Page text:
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Thursday, September 23, 2021

Greek Colonel Mordechai Frizis, an Unknown Great Jewish Hero of the Second World War

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By Dr. Michael Matsas

In October 1940, large Italian forces suddenly invaded Greece from Albania. The newspapers kept informing us of a “strategic retreat” until the day the Greek army stopped the enemy’s advance and pushed the Italian troops back. It was rumored that “enas Evreos Colonel” stopped them! That is a Jewish Colonel but it became “Hythreos” Colonel or a Colonel from the Island of Hythra because nobody could believe that the gallant officer Mordechai Frizis was a Jew!

The Greek army retreated in panic, except for the forces of the Jewish Colonel Frizis. Prior to the war, Frizis developed a plan to expel the enemy, which was approved by the Greek General Papagos. Frizis implemented his plan and thanks to his victory against the Italians, the Greek army counterattacked and occupied one third of Albania and stayed there until April, 1941. Colonel Frizis fell in battle while leading his troops on his horse in the front line. The Fascist Prime Minister Metaxas and General Papagos gave him the greatest honors and sent deep condolences to his family.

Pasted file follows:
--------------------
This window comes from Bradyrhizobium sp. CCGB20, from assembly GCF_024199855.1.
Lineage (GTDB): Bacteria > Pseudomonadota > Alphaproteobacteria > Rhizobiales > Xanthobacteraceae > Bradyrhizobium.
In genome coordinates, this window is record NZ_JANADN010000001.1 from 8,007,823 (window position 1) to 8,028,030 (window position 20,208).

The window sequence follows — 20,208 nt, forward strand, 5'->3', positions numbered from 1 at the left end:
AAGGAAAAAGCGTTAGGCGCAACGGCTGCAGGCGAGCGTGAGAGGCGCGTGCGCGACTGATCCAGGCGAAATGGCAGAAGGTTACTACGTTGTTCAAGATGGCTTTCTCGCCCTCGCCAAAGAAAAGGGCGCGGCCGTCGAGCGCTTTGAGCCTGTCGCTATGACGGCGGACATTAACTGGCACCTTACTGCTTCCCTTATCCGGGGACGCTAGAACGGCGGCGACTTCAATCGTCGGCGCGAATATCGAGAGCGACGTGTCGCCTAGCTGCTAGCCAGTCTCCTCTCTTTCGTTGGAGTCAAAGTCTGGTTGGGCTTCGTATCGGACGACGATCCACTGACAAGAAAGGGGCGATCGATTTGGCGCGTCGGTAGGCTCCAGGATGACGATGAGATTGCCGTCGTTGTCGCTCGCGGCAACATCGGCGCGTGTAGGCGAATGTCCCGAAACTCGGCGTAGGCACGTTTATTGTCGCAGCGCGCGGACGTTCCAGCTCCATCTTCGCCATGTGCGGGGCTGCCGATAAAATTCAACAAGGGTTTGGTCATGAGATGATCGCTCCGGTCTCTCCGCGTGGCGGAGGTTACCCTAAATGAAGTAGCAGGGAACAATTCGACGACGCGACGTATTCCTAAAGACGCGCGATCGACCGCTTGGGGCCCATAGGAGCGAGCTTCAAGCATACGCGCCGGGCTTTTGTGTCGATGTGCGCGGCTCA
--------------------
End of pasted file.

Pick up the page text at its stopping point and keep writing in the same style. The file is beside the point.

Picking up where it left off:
The Germans who wanted to attack Russia could not wait any longer[1]. They attacked Greece on April 6, 1941. A British expeditionary force was stationed in Greece and in the Greek island of Crete. The conquest of Greece delayed the attack against Russia until June 22, 1941. The Germans were very successful in their conquest of Russia.

In the meantime, a Russian spy discovered that the Japanese army was issuing summer uniforms to the Japanese soldiers. He suspected that Japan was not going to attack Russia. He advised that Russian troops could be sent to defend Moscow against the rapidly advancing German army. Stalin placed General Giorgy Zhukov in charge of the defense of Moscow. By the time the Germans arrived in front of Moscow, it was winter and the German soldiers were still dressed in summer uniforms in the subfreezing weather.[2]

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The German army had to fight not only the Russians already there, but also the newly arrived fresh Siberian troops. The German army was defeated in this frozen environment and this was the beginning of the end of Germany in the Second World War. The Russian counter-offensive was successful, ultimately marking a turning point in favor of the Allies in the war in Europe.

Because of Colonel Frizis’ counterattack and Greece’s occupation of one-third of Albania, Germany spent precious time conquering Greece, delaying its attack on Russia, and putting Russia at a military advantage.